Just for Christmas Night

By: Lisa Marie Perry

Chapter 1

Gone too long...

Miami was the place he had depended on for the past four years. It was his refuge...where he slept. Partied. Trained. Decompressed after championships. Lived as a prince who finally knew the vices and virtues of luxury, yet refused to quit fighting dirty with his fists, like the pauper he’d been for most of his existence.

But Florida wasn’t where Joaquin “Sinner” Ryder belonged. Las Vegas—no, Ryder’s Boxing Club, the single-level concrete gym built on the labors of friendship, favors and six-packs of beer, with the hands of men whose aged Polaroid photographs were stuck with tape, tacks and wads of chewing gum to a chipped cork bulletin board in the lobby—had possession of his heart.

Without the place that anchored his entire damn life, without the place his soul’s compass had always pointed toward, he’d begun to drift. Now wasn’t the time to veer off the narrow road to victory. He was a man whose wealth could satisfy his greed, but he couldn’t afford to let the international hype surrounding his upcoming pay-per-view fight, his ex-fiancée’s malice or the pressure to remain America’s undefeated super middleweight champ get to him.

So he’d found his way back to his uncle’s gym, where it had all begun. He was making the boxing ring his own again. Here, he found his greatest strengths and laid down his every vulnerability.

In this gym, he followed the establishment’s cardinal rule: no lies, no bullshit. The truth was rarely a pretty thing, and the men who trained and sweated and mingled with triumph and defeat inside these walls never expected it to be.

Which was why he felt no stirring of remorse or apology when he let out a gritty curse and motioned for his uncle, Jules, to drop his hands. “Got company,” he ground out, making a concentrated effort to relax his stance in spite of the tension pouring over his spine like liquid lead. It wasn’t the tension of channeling his thoughts, instincts, emotions and maneuvers into a trainer-versus-student session with a man who never gave less than his strongest assault in the ring.

This sensation was foreign, exotic, and had everything to do with the woman who knew she had no right to be in his arena but was invading it anyway.

“Company? Eh, what the hell you talkin’ about?” Jules jabbed his chest, his eyes alight with camaraderie Joaquin couldn’t force himself to imitate, then snapped up his chin at his sons, who’d been circling the ring, observing. “The Blues are as good as family ’round here.”

Tor immediately took to the ring, loose-limbed and ready to remove his father’s battered boxing gloves, which could’ve been as old as Tor himself. His younger brother, Othello, three years past Joaquin’s thirty-three years, remained stationed at one of the posts, looking past Marshall Blue to the waiflike woman trailing in his shadow.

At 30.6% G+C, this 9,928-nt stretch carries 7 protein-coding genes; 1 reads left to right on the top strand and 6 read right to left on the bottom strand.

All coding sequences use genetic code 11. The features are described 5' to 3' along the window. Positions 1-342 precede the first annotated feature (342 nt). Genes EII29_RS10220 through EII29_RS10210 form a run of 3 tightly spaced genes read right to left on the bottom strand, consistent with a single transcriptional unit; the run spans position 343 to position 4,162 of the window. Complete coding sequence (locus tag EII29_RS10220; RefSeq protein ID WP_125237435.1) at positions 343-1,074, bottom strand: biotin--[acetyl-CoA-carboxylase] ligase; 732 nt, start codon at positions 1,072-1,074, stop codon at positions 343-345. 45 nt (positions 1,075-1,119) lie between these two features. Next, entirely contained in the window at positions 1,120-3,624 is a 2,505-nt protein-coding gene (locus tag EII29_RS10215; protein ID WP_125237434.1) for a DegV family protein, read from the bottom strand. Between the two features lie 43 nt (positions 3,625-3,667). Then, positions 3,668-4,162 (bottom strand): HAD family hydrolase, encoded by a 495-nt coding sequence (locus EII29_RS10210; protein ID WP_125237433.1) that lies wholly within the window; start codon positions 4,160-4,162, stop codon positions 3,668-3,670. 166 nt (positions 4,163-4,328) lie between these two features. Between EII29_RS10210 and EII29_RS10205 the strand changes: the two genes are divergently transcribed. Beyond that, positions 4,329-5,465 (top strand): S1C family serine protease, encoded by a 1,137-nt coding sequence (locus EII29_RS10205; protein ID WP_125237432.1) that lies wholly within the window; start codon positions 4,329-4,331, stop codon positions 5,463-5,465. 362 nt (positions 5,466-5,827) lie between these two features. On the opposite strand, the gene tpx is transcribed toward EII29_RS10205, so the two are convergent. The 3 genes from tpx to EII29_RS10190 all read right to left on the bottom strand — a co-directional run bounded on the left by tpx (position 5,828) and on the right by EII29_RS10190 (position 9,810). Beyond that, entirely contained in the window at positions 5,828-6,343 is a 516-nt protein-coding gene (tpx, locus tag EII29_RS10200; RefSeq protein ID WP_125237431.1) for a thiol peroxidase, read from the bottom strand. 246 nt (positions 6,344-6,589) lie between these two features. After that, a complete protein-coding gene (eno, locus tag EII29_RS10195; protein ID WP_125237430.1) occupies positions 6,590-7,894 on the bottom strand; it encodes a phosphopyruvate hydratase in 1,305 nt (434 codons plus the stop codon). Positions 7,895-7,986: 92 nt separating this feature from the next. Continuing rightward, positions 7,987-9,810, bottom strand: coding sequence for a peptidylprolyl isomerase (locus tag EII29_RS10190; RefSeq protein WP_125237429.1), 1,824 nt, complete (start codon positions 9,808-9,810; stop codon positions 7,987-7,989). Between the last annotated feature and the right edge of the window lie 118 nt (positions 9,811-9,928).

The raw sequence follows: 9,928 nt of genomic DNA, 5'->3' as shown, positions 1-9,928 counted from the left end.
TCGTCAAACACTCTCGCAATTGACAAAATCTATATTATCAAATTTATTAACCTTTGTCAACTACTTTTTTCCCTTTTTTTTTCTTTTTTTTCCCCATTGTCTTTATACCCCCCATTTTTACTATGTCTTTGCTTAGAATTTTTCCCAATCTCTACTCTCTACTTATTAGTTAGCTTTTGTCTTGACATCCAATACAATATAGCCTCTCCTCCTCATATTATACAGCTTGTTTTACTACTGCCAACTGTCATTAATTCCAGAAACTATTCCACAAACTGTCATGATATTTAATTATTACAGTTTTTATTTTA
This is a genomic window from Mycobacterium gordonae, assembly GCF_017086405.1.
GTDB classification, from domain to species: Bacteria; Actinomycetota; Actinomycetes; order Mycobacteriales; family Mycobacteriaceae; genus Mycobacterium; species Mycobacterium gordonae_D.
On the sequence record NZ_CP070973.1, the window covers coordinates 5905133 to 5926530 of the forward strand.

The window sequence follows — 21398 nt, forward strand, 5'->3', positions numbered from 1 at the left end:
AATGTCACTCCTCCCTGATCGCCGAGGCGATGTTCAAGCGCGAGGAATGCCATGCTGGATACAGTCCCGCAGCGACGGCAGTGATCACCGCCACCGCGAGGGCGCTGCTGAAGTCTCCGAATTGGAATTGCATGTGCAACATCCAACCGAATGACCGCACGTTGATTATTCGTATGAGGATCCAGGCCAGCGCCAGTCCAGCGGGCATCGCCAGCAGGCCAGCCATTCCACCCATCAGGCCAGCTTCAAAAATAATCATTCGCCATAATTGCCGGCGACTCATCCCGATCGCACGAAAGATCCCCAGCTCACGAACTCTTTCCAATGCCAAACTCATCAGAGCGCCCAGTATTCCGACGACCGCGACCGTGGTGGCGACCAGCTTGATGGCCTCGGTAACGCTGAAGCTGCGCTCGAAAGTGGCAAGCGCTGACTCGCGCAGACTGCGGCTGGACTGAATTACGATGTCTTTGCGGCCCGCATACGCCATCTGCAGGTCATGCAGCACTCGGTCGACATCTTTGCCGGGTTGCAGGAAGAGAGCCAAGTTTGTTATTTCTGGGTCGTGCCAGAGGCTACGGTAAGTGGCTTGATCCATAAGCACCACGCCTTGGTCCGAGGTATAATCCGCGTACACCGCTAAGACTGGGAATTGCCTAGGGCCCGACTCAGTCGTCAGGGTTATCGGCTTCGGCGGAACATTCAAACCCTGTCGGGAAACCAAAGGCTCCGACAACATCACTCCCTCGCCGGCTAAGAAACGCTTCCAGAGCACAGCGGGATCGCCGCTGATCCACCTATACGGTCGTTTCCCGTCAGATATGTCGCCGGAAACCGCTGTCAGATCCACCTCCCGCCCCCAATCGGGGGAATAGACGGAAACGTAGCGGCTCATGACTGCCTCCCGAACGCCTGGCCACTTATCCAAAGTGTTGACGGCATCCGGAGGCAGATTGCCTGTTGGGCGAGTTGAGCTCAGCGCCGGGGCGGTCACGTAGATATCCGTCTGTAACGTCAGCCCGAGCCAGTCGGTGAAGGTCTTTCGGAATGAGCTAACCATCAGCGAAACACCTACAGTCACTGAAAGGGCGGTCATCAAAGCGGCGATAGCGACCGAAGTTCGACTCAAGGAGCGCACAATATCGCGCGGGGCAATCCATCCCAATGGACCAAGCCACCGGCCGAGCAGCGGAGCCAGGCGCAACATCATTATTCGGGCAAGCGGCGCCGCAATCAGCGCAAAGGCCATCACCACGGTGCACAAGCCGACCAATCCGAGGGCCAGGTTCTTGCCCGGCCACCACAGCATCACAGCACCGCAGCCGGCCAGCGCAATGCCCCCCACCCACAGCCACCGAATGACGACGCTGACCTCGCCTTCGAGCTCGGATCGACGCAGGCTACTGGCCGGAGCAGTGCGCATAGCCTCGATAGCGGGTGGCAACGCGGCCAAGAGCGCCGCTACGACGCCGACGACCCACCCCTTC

Beautiful destruction. That was Martha. Spontaneity and lust and complication packaged in a little-bit-of-nothing dress that appeared too flimsy for a fifty-degree December day and cemented Joaquin’s belief that he would never see a sexier pair of legs.

You don’t want to tangle with her, man. The word of caution was skating around on his tongue, but he clenched his teeth. For four years it had served him well to see no Martha, hear no Martha. Getting involved, even just to advise his Casanova cousin to direct his curiosity elsewhere, would do him no good. Wild, unwise and as deep as a puddle of dog piss she might seem, but Martha knew too much. Always had.

“Big man! Came this way to see Vegas’s prince?” Face sweaty, hands taped, Jules hopped off the platform and cut across the room to shake Marshall’s hand.

Topping six and a half feet, strapped with muscles and both blessed and cursed with a hard face that set strangers on edge, Jules was the harshest opponent Joaquin had ever sparred with. Being rescued from a crack house and brought into the man’s household a skinny, self-conscious kid with a stutter had been a terrifying hell with two older cousins to whip his ass, until Jules had taught him to defend himself...to fight for respect.

Jules rivaled Marshall Blue in height and bulk, but “big man” referred to Marshall’s status. Damn near a baron in this city, he had social influence and a Midas touch when it came to wealth. Investing in BioCures West Energy Corp., one of the country’s most prosperous power companies—a move that had doubled his net worth—wasn’t enough for Blue, who regarded everything in his world as a competition. He and his wife had purchased the city’s NFL franchise, and if the sports section of the Las Vegas Sun was right, the Las Vegas Slayers were looking at going into play-offs with a near-perfect season.

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